Given all distractions available to drivers today, including cell phones, newspapers, tablets, and e-readers among other things, taking away the most demanding part of the ride — watching the road — may be a good idea. Road trains offer a means of keeping distracted drivers from making dangerous mistakes.
Road trains are essentially convoys on autopilot. A lead car is still driven manually by a person, but all cars in the rear are linked to the lead car so that all of those vehicles are automated.
As mentioned above, a lead vehicle is necessary to guide the flow of the rest of the cars that follow behind. An on-board computer system that connects all of the cars wirelessly monitors the steering, acceleration and braking patterns of the lead driver and guides all of the follower cars accordingly.
Vehicles aren’t necessarily bound to follow the same path regardless of the driver’s intentions. Rather, all of the cars are independent within the system. As TreeHugger’s Brian Merchant explains, a car’s navigation system would alert the driver as to whether a road train ahead covered all or part of the driver’s journey.
The answer: Anything he or she desires. The system was intended to give drivers to do everything that a passenger could expect to accomplish while riding shotgun in the car, be it reading a book, watching a movie, eating breakfast or even taking a nap.
However, road trains are unlikely to take drivers door-to-door, which is why it is essential for drivers to maintain some idea about where they are if they intend to reach their destination.
By minimizing the possibility of human error as a result of distracted driving, road trains have the added benefit of providing a safer ride than drivers currently experience on the road. And since most traffic congestion is the result of roadside accidents, road trains could also permit a smoother traffic flow.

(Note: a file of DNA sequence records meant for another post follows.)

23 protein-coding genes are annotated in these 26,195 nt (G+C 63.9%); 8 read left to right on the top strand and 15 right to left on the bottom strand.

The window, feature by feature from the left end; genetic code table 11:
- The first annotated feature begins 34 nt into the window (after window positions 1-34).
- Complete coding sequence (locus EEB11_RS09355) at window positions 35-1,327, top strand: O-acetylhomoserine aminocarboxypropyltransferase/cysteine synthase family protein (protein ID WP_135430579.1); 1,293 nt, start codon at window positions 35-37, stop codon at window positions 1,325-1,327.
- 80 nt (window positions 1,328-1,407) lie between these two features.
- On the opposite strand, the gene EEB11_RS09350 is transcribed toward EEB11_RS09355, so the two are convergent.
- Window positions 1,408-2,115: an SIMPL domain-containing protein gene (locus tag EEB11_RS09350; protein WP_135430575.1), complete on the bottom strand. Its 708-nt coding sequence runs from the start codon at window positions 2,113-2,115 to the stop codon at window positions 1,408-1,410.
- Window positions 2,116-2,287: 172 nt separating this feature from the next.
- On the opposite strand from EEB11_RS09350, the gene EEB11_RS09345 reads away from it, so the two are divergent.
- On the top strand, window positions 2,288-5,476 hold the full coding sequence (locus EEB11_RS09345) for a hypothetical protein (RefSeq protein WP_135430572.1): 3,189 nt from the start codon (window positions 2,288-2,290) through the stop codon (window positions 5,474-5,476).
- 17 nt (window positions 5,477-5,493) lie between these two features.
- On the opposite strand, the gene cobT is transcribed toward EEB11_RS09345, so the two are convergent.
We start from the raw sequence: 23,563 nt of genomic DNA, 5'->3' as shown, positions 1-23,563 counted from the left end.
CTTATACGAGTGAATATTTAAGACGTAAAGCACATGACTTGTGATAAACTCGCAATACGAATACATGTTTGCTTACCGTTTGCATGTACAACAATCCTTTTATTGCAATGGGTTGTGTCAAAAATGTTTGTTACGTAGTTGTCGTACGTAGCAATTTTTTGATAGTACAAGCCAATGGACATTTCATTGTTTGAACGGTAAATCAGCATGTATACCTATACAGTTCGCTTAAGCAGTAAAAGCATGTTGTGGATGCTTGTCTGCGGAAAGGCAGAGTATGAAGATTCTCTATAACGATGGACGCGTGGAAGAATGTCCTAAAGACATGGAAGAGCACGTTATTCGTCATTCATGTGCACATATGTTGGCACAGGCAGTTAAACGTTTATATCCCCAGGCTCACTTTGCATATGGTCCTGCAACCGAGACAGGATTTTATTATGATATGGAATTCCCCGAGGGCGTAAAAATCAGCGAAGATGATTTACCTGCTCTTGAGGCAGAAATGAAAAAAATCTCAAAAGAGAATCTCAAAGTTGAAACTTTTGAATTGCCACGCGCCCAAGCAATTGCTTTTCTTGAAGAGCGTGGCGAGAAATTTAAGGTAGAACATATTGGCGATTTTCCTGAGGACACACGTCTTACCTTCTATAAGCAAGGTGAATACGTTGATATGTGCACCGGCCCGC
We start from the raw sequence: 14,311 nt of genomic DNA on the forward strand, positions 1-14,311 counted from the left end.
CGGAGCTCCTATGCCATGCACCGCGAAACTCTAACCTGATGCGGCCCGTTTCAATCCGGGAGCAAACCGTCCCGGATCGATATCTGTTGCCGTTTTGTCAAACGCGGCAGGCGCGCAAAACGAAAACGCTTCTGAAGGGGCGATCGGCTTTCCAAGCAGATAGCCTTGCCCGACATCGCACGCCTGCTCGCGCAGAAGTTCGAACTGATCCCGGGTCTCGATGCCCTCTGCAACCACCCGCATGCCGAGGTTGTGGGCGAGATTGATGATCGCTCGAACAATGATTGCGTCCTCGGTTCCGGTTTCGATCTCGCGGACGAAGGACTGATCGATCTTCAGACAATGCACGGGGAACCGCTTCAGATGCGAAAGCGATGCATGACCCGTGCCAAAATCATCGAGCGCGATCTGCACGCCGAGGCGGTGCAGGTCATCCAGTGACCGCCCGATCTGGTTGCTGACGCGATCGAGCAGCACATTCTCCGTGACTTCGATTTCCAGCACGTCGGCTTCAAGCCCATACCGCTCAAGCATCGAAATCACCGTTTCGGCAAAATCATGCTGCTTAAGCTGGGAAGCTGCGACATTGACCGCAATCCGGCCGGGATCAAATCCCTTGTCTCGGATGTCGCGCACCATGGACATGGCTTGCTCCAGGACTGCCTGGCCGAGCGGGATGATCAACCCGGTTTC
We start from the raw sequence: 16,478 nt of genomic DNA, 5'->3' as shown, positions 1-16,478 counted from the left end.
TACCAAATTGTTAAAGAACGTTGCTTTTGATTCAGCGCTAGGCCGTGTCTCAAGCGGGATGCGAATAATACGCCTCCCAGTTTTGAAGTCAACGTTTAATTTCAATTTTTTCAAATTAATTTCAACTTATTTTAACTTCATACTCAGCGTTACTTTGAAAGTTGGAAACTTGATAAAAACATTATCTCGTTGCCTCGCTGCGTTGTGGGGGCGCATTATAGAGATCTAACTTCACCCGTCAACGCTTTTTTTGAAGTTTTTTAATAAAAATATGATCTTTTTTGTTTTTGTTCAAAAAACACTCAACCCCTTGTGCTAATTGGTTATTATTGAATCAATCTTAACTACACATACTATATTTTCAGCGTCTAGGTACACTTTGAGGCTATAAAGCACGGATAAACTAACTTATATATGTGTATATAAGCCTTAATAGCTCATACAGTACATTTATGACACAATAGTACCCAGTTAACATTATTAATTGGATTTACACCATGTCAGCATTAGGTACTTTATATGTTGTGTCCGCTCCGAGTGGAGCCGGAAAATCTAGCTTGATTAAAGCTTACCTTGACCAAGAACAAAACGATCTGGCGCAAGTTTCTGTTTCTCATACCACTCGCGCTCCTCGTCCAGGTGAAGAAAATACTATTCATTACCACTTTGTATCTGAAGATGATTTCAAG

There’s also an added environmental benefit to implementing road trains. Since all of the cars within the system are piloted automatically, cars can travel closer to one another than would be safe had they been operated with independent drivers. By lining cars up more closely than they would be able to travel under current road conditions, fuel consumption can be significantly reduced, a bonus not only for Mother Nature but also the each driver’s wallet.
Research has been underway to test whether this system can be implemented on the road for some time now. Earlier this year, the Safe Road Trains for the Environment (SARTRE) Project, a joint project by seven research firms in four countries, showed that the system can work on basic levels, allowing followers to follow lead cars and new cars to join in the road train, as reported by New Scientist.
However, there are still a number of hurdles to clear before automated road trains start appearing on a highway near you. First, there are technological issues still to be worked out. There are also legal questions to address. Drivers would also need to be trained on how to use such a system, and most importantly, they’d have to learn to trust it.
Given the advances in computing and wireless technology and all of the advantages of road trains, engineers involved in the SARTRE project insist that their system is the way of the future. Road tests in the United Kingdom and Sweden have shown the design can work. Further research on public roads in Spain will determine whether road trains really are ready for prime-time.
Following the successful demonstration in the Sweden, Volvo, one of the project’s partners, issued a press release stating that this technology should be on the road in 10 years time.
Until that day comes, it looks like we’ll all just have to put down the cell phone and act like attentive drivers. Bummer.